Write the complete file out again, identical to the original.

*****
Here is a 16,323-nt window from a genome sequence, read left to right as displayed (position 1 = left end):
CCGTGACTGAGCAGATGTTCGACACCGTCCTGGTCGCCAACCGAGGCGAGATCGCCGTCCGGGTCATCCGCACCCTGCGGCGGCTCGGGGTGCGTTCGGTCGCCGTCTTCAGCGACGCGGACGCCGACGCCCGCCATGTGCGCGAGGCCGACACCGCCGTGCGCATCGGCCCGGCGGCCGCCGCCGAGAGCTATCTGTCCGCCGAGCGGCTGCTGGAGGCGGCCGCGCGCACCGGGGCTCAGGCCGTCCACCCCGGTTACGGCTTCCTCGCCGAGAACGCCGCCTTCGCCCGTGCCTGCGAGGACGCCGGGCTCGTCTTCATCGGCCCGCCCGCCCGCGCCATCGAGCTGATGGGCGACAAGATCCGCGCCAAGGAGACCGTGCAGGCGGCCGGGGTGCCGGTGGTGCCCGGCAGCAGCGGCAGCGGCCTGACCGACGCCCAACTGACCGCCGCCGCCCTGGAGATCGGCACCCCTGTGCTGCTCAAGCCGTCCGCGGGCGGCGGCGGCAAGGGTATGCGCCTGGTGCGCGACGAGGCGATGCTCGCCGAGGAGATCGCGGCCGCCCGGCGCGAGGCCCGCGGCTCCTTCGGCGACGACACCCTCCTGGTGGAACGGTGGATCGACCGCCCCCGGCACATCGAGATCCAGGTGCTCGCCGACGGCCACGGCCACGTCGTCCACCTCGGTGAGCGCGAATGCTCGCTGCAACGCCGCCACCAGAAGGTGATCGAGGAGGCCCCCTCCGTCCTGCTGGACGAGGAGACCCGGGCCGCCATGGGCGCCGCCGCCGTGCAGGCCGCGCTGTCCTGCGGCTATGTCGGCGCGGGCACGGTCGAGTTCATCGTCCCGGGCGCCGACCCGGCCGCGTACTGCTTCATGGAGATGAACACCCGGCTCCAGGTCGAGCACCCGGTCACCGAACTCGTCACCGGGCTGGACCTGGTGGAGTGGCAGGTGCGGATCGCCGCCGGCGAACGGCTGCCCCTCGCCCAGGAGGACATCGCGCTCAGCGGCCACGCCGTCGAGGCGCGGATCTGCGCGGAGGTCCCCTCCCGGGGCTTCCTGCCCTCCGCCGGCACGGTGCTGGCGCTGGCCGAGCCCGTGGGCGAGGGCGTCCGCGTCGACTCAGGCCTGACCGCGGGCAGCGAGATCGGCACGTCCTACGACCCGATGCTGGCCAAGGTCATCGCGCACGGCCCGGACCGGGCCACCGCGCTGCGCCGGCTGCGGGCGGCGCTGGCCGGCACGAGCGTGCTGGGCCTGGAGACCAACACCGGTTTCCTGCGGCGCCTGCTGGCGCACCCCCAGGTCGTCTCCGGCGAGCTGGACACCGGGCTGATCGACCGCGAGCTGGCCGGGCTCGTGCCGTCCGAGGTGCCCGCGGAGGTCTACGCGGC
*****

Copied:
Here is a 16,323-nt window from a genome sequence, read left to right as displayed (position 1 = left end):
CCGTGACTGAGCAGATGTTCGACACCGTCCTGGTCGCCAACCGAGGCGAGATCGCCGTCCGGGTCATCCGCACCCTGCGGCGGCTCGGGGTGCGTTCGGTCGCCGTCTTCAGCGACGCGGACGCCGACGCCCGCCATGTGCGCGAGGCCGACACCGCCGTGCGCATCGGCCCGGCGGCCGCCGCCGAGAGCTATCTGTCCGCCGAGCGGCTGCTGGAGGCGGCCGCGCGCACCGGGGCTCAGGCCGTCCACCCCGGTTACGGCTTCCTCGCCGAGAACGCCGCCTTCGCCCGTGCCTGCGAGGACGCCGGGCTCGTCTTCATCGGCCCGCCCGCCCGCGCCATCGAGCTGATGGGCGACAAGATCCGCGCCAAGGAGACCGTGCAGGCGGCCGGGGTGCCGGTGGTGCCCGGCAGCAGCGGCAGCGGCCTGACCGACGCCCAACTGACCGCCGCCGCCCTGGAGATCGGCACCCCTGTGCTGCTCAAGCCGTCCGCGGGCGGCGGCGGCAAGGGTATGCGCCTGGTGCGCGACGAGGCGATGCTCGCCGAGGAGATCGCGGCCGCCCGGCGCGAGGCCCGCGGCTCCTTCGGCGACGACACCCTCCTGGTGGAACGGTGGATCGACCGCCCCCGGCACATCGAGATCCAGGTGCTCGCCGACGGCCACGGCCACGTCGTCCACCTCGGTGAGCGCGAATGCTCGCTGCAACGCCGCCACCAGAAGGTGATCGAGGAGGCCCCCTCCGTCCTGCTGGACGAGGAGACCCGGGCCGCCATGGGCGCCGCCGCCGTGCAGGCCGCGCTGTCCTGCGGCTATGTCGGCGCGGGCACGGTCGAGTTCATCGTCCCGGGCGCCGACCCGGCCGCGTACTGCTTCATGGAGATGAACACCCGGCTCCAGGTCGAGCACCCGGTCACCGAACTCGTCACCGGGCTGGACCTGGTGGAGTGGCAGGTGCGGATCGCCGCCGGCGAACGGCTGCCCCTCGCCCAGGAGGACATCGCGCTCAGCGGCCACGCCGTCGAGGCGCGGATCTGCGCGGAGGTCCCCTCCCGGGGCTTCCTGCCCTCCGCCGGCACGGTGCTGGCGCTGGCCGAGCCCGTGGGCGAGGGCGTCCGCGTCGACTCAGGCCTGACCGCGGGCAGCGAGATCGGCACGTCCTACGACCCGATGCTGGCCAAGGTCATCGCGCACGGCCCGGACCGGGCCACCGCGCTGCGCCGGCTGCGGGCGGCGCTGGCCGGCACGAGCGTGCTGGGCCTGGAGACCAACACCGGTTTCCTGCGGCGCCTGCTGGCGCACCCCCAGGTCGTCTCCGGCGAGCTGGACACCGGGCTGATCGACCGCGAGCTGGCCGGGCTCGTGCCGTCCGAGGTGCCCGCGGAGGTCTACGCGGC